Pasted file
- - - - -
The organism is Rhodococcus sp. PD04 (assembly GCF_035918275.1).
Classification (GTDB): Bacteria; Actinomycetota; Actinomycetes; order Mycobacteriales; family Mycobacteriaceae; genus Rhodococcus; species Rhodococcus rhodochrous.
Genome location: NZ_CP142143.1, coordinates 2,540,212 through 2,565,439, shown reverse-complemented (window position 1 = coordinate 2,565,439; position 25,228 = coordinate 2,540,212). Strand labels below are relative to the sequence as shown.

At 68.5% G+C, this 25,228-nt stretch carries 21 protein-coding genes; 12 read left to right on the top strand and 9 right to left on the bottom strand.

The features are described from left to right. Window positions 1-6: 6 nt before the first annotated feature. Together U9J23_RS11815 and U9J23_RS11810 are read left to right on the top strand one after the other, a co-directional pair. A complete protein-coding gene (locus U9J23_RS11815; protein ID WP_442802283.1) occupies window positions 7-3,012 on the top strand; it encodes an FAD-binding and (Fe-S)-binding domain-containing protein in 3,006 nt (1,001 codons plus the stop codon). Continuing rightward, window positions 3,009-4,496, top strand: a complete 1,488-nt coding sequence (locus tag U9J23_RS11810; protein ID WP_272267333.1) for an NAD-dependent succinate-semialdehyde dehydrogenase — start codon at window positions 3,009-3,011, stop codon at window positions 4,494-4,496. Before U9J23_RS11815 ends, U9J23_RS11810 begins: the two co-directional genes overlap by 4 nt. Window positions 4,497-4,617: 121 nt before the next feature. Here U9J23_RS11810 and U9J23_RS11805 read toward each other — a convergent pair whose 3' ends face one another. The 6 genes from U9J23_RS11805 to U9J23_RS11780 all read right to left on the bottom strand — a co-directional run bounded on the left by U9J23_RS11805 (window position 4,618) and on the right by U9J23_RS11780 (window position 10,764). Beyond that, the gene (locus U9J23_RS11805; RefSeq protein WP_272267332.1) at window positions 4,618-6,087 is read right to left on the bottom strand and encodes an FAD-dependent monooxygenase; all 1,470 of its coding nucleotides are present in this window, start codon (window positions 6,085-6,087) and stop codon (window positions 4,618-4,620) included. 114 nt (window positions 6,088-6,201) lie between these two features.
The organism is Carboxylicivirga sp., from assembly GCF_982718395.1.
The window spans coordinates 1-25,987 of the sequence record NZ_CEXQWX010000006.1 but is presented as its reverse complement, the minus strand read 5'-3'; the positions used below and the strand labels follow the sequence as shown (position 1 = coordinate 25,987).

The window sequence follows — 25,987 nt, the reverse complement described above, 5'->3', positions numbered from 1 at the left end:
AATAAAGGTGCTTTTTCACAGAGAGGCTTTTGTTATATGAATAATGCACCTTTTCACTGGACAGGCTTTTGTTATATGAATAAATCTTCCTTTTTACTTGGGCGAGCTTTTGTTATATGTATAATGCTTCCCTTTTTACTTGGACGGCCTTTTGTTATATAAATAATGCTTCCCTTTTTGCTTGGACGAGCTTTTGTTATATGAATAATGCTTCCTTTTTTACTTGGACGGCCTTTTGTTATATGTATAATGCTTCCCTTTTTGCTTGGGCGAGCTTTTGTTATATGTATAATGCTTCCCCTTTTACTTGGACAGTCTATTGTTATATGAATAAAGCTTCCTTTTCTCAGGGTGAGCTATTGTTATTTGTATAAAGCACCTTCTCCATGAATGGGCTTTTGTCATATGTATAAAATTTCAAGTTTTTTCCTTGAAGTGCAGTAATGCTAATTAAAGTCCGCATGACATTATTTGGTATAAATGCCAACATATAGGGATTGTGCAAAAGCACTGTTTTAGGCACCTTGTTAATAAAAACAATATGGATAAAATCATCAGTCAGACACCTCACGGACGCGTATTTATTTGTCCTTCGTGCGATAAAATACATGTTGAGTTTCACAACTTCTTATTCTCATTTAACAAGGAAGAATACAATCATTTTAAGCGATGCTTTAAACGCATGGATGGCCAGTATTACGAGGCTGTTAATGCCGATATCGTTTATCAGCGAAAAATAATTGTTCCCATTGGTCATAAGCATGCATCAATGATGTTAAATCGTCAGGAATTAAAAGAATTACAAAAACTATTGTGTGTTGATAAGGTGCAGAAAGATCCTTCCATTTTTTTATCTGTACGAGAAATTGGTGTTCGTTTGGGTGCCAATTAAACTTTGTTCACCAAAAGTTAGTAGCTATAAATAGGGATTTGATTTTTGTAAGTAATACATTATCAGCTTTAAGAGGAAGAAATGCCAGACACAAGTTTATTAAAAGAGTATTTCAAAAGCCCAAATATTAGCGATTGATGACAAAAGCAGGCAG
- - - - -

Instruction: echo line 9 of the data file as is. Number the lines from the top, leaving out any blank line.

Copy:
AATAAAGGTGCTTTTTCACAGAGAGGCTTTTGTTATATGAATAATGCACCTTTTCACTGGACAGGCTTTTGTTATATGAATAAATCTTCCTTTTTACTTGGGCGAGCTTTTGTTATATGTATAATGCTTCCCTTTTTACTTGGACGGCCTTTTGTTATATAAATAATGCTTCCCTTTTTGCTTGGACGAGCTTTTGTTATATGAATAATGCTTCCTTTTTTACTTGGACGGCCTTTTGTTATATGTATAATGCTTCCCTTTTTGCTTGGGCGAGCTTTTGTTATATGTATAATGCTTCCCCTTTTACTTGGACAGTCTATTGTTATATGAATAAAGCTTCCTTTTCTCAGGGTGAGCTATTGTTATTTGTATAAAGCACCTTCTCCATGAATGGGCTTTTGTCATATGTATAAAATTTCAAGTTTTTTCCTTGAAGTGCAGTAATGCTAATTAAAGTCCGCATGACATTATTTGGTATAAATGCCAACATATAGGGATTGTGCAAAAGCACTGTTTTAGGCACCTTGTTAATAAAAACAATATGGATAAAATCATCAGTCAGACACCTCACGGACGCGTATTTATTTGTCCTTCGTGCGATAAAATACATGTTGAGTTTCACAACTTCTTATTCTCATTTAACAAGGAAGAATACAATCATTTTAAGCGATGCTTTAAACGCATGGATGGCCAGTATTACGAGGCTGTTAATGCCGATATCGTTTATCAGCGAAAAATAATTGTTCCCATTGGTCATAAGCATGCATCAATGATGTTAAATCGTCAGGAATTAAAAGAATTACAAAAACTATTGTGTGTTGATAAGGTGCAGAAAGATCCTTCCATTTTTTTATCTGTACGAGAAATTGGTGTTCGTTTGGGTGCCAATTAAACTTTGTTCACCAAAAGTTAGTAGCTATAAATAGGGATTTGATTTTTGTAAGTAATACATTATCAGCTTTAAGAGGAAGAAATGCCAGACACAAGTTTATTAAAAGAGTATTTCAAAAGCCCAAATATTAGCGATTGATGACAAAAGCAGGCAG